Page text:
Some ex-participants criticized a key Google scheme for Black students, saying it is riddled with issues
- Some former participants told CNBC that a
- While the intent is positive, they said there were culture clashes and the program was disorganized.
- Google said 95% of recent participants had given positive feedback about its program.
Participants in Google's scheme for Black college students have criticized the program to CNBC, describing the program as disorganized despite the underlying positive intent.
Launched in 2017 in partnership with Howard University, one of the nation's largest historically Black colleges, the Howard West program offers up to 30 students the chance to spend their summer as Googlers.While Google never promised recruits a job upon completion, the scheme - later rebranded as Tech Exchange - was ostensibly launched to improve
Are you a current or former Googler with more to share? You can contact this reporter securely using the encrypted messaging app Signal (+447801985586) or email (firstname.lastname@example.org). Reach out using a non-work device."There are often these assumptions by Googlers that they know how to best instruct students without taking into account the demographics," Dr. Nicki Washington, a Duke University professor who helped set up the earlier Google In Residence program, told CNBC.
One 2018 graduate of the scheme, Afeeni Phillips, recalled an incident in which a "regular Google employee" entered the campus game room and demanded students show their IDs. "We were kind of confused because he wasn't security or anything," she said."It was like nobody had seen an African American person before," her peer Sarah Cooper added. Some participants reported facing unexpected housing charges and delays in stipend payments from their respective universities, which were expected to support their students through the program, leading to financial difficulty.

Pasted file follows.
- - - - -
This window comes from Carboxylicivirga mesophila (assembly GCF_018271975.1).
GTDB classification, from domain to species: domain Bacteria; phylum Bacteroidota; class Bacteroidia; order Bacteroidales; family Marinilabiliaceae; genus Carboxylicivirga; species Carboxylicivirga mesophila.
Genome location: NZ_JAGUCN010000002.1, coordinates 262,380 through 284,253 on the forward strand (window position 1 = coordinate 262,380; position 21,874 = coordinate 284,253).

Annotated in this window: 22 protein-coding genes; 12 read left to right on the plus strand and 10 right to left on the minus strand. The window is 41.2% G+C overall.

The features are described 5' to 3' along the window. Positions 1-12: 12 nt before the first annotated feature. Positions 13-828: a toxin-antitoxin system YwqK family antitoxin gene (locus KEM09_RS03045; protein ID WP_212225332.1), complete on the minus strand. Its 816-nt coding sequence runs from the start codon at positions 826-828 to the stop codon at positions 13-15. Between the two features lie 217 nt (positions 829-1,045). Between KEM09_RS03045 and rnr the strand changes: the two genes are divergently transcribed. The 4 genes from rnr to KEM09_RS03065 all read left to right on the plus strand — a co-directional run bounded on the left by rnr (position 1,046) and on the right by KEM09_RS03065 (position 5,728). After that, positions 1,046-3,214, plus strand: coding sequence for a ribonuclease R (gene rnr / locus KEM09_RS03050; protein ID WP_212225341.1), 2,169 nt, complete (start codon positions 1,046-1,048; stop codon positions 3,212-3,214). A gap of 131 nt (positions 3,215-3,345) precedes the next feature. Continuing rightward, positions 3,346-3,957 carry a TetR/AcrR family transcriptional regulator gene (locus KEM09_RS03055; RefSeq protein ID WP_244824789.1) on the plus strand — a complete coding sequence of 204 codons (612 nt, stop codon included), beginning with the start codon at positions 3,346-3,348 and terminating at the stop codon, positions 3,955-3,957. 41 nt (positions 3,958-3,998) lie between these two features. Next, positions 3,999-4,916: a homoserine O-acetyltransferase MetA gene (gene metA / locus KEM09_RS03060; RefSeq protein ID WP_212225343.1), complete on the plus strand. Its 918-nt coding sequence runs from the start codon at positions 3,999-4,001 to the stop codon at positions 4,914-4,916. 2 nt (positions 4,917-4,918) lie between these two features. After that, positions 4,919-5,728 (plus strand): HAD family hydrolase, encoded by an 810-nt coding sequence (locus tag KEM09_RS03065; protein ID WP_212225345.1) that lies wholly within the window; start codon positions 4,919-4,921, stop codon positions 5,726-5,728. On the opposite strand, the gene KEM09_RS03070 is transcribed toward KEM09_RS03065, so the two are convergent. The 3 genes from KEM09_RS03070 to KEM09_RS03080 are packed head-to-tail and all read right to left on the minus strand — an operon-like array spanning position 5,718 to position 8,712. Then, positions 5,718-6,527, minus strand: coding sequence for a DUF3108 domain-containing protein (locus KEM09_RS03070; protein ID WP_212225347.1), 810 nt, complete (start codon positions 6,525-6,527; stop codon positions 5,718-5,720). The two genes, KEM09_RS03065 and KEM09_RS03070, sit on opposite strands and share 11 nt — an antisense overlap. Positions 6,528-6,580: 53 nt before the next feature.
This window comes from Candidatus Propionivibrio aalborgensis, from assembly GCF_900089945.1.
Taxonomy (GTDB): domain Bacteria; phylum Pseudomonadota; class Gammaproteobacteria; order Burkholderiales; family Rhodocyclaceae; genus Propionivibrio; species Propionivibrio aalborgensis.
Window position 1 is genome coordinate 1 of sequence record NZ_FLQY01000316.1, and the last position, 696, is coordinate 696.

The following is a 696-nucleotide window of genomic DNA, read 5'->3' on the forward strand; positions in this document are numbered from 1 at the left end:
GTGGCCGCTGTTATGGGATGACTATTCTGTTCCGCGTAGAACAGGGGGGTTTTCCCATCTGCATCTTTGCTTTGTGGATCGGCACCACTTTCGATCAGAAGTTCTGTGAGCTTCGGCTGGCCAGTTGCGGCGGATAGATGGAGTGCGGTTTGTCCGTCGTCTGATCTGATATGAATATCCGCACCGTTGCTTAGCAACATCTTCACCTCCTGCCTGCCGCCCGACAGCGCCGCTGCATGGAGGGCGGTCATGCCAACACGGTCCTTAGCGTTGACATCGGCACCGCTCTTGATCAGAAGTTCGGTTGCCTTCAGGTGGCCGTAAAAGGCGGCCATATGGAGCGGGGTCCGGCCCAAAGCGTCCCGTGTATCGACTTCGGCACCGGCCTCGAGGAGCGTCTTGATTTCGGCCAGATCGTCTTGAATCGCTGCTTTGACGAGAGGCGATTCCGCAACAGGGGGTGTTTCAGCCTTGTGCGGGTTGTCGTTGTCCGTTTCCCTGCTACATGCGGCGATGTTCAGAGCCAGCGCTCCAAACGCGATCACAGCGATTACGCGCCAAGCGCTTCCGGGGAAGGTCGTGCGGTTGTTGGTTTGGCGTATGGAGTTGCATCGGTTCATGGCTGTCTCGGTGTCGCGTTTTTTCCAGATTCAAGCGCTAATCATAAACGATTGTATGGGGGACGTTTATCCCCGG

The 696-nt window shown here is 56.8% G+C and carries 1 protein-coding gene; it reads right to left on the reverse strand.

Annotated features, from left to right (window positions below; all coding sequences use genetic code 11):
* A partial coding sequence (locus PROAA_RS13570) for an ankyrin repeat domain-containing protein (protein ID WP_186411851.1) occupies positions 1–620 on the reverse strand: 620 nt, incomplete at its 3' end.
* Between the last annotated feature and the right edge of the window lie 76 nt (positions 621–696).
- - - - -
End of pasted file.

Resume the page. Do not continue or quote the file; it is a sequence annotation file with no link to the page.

Others said they hadn't been allowed to take part-time jobs while working at Google, resulting in students hoarding toiletries and food from the company's bathrooms and cafeteria.
Google told CNBC that 95% of recent program participants had given positive feedback, describing it as a "first-of-its-kind initiative."In a statement to CNBC, a Google spokesperson said: "Since 2017, Howard University has worked with Google to build a mutually beneficial pipeline where students from diverse backgrounds can experience the industry first-hand while pursuing their education in computer science.
"Our existing partnership, Tech Exchange, creates pathways and opportunities for increased diverse representation in the STEM industry. We remain committed to improving the program and we will work with Google to ensure it continues to be a success."
Insider approached Google for further comment.
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